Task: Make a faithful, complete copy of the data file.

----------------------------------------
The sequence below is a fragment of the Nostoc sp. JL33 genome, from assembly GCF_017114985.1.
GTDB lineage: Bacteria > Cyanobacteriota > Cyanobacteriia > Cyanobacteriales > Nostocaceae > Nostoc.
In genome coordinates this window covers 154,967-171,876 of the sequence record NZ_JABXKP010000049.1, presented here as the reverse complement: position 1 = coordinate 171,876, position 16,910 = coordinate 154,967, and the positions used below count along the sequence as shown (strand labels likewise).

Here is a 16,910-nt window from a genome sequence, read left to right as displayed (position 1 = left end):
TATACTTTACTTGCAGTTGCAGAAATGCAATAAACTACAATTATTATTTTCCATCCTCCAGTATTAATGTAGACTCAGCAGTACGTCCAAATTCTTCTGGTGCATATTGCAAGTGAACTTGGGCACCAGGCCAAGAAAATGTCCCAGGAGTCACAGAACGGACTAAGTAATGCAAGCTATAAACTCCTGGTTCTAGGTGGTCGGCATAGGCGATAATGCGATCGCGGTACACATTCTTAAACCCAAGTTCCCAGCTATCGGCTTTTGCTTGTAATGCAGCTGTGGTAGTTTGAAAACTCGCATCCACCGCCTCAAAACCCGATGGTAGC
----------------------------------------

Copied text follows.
The sequence below is a fragment of the Nostoc sp. JL33 genome, from assembly GCF_017114985.1.
GTDB lineage: Bacteria > Cyanobacteriota > Cyanobacteriia > Cyanobacteriales > Nostocaceae > Nostoc.
In genome coordinates this window covers 154,967-171,876 of the sequence record NZ_JABXKP010000049.1, presented here as the reverse complement: position 1 = coordinate 171,876, position 16,910 = coordinate 154,967, and the positions used below count along the sequence as shown (strand labels likewise).

Here is a 16,910-nt window from a genome sequence, read left to right as displayed (position 1 = left end):
TATACTTTACTTGCAGTTGCAGAAATGCAATAAACTACAATTATTATTTTCCATCCTCCAGTATTAATGTAGACTCAGCAGTACGTCCAAATTCTTCTGGTGCATATTGCAAGTGAACTTGGGCACCAGGCCAAGAAAATGTCCCAGGAGTCACAGAACGGACTAAGTAATGCAAGCTATAAACTCCTGGTTCTAGGTGGTCGGCATAGGCGATAATGCGATCGCGGTACACATTCTTAAACCCAAGTTCCCAGCTATCGGCTTTTGCTTGTAATGCAGCTGTGGTAGTTTGAAAACTCGCATCCACCGCCTCAAAACCCGATGGTAGC